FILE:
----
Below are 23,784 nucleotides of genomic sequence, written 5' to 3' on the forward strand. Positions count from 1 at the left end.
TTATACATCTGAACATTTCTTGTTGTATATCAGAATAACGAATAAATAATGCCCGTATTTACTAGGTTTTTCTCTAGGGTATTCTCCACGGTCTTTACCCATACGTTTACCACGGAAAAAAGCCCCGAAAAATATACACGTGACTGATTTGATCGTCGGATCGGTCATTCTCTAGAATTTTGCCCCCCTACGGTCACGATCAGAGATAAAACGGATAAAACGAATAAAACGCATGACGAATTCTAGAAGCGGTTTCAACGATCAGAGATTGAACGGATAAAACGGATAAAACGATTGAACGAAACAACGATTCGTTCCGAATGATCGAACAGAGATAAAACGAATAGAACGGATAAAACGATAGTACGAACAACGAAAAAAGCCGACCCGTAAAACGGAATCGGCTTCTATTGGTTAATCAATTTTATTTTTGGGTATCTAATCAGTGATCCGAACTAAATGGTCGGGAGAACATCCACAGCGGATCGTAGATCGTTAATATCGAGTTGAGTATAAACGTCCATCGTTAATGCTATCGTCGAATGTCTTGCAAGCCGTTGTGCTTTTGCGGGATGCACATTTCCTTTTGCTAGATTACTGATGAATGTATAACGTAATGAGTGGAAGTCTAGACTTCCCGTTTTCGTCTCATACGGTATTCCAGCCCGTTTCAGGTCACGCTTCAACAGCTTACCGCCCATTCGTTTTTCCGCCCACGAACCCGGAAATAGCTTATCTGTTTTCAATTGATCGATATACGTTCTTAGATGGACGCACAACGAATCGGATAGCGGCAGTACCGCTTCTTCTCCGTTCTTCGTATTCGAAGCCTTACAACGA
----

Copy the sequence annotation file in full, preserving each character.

Below are 23,784 nucleotides of genomic sequence, written 5' to 3' on the forward strand. Positions count from 1 at the left end.
TTATACATCTGAACATTTCTTGTTGTATATCAGAATAACGAATAAATAATGCCCGTATTTACTAGGTTTTTCTCTAGGGTATTCTCCACGGTCTTTACCCATACGTTTACCACGGAAAAAAGCCCCGAAAAATATACACGTGACTGATTTGATCGTCGGATCGGTCATTCTCTAGAATTTTGCCCCCCTACGGTCACGATCAGAGATAAAACGGATAAAACGAATAAAACGCATGACGAATTCTAGAAGCGGTTTCAACGATCAGAGATTGAACGGATAAAACGGATAAAACGATTGAACGAAACAACGATTCGTTCCGAATGATCGAACAGAGATAAAACGAATAGAACGGATAAAACGATAGTACGAACAACGAAAAAAGCCGACCCGTAAAACGGAATCGGCTTCTATTGGTTAATCAATTTTATTTTTGGGTATCTAATCAGTGATCCGAACTAAATGGTCGGGAGAACATCCACAGCGGATCGTAGATCGTTAATATCGAGTTGAGTATAAACGTCCATCGTTAATGCTATCGTCGAATGTCTTGCAAGCCGTTGTGCTTTTGCGGGATGCACATTTCCTTTTGCTAGATTACTGATGAATGTATAACGTAATGAGTGGAAGTCTAGACTTCCCGTTTTCGTCTCATACGGTATTCCAGCCCGTTTCAGGTCACGCTTCAACAGCTTACCGCCCATTCGTTTTTCCGCCCACGAACCCGGAAATAGCTTATCTGTTTTCAATTGATCGATATACGTTCTTAGATGGACGCACAACGAATCGGATAGCGGCAGTACCGCTTCTTCTCCGTTCTTCGTATTCGAAGCCTTACAACGA